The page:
IT was a service learning adventure like none other for 20 St Michael’s Collegiate School students when they travelled to the Solomon Islands as part of the school’s ASPIRE program.
The unique program saw the year nine students living and working in local communities, teaching in schools, helping at a women’s shelter and aiding in local building projects.
St Michael’s Collegiate School teacher and trip leader Sandy Rogers said Collegiate’s connection to the Solomon Islands was longstanding and stemmed from the school’s founders, the Community of the Sisters of the Church.
The Sisters operate a Christian Care Centre on the Solomon Islands, which incorporates a women’s shelter.
Ms Rogers said year nine students from Collegiate had been visiting the Solomon Islands for the past seven-years.
“Through this experience, the girls develop a strong sense of community service, cultural diversity and compassion,” she said.
“The girls experience traditional ways of life, different cultural values, systems, social etiquette and gender roles.
“They return home with an increased desire to help others and a renewed sense of gratitude for the education and social equality we enjoy here in Australia.”
Year nine student Isobel O’Toole said she had wanted to participate in the program since she was in year three.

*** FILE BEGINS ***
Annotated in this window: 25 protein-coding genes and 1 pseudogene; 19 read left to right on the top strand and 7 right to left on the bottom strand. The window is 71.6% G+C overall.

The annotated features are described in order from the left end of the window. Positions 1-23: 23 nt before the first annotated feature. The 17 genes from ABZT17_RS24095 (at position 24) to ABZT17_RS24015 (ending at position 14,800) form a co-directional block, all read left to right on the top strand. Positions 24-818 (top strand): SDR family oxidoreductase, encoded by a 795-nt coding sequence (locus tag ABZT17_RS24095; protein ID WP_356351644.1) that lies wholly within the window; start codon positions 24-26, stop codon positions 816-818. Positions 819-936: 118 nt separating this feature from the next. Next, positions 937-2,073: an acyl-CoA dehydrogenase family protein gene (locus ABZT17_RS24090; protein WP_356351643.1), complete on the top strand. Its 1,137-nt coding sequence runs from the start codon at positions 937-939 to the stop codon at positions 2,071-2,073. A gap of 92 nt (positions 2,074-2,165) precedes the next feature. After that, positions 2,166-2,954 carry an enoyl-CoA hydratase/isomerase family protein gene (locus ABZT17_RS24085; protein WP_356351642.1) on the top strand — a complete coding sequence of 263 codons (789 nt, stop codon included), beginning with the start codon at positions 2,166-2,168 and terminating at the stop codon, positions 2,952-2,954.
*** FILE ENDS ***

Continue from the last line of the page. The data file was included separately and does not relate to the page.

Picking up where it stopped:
“Each year when the girls returned from their trips, I was always intrigued by their stories – I really wanted to go on one of the overseas trips and I chose the Solomon Islands because I wanted to teach the children,” the 14-year-old said.
“There were many highs and lows on the trip, as the humidity was a challenge, but the welcome we received made it amazing.”
Isobel said her favourite part of the trip was playing with the children in Buma Village.
“They were full of energy and so excited to see us,” she said.
“It was an amazing welcome and we were made to feel like a part of the village – whenever we walked outside, we instantly made friends.
“This trip has definitely made me appreciate how lucky we are to live in Australia, especially the access to clean water and resources, such as education.”
All the students fundraised extensively prior to the trip so they could donate teaching resources, clothing, books, bedding and funds to support new building works.
All input into the Solomon Islands occurred at the request of local communities.
“The local community were so grateful for what we contributed,” Isobel said.
“There was genuine thanks and emotion when we left – it was very heartfelt.”
Caption: St Michaels Collegiate students, from left, Jocelyn Lowther, Ellia Kelleher, Poppy Newton and Isobel O’Toole preparing breakfast in Honiara.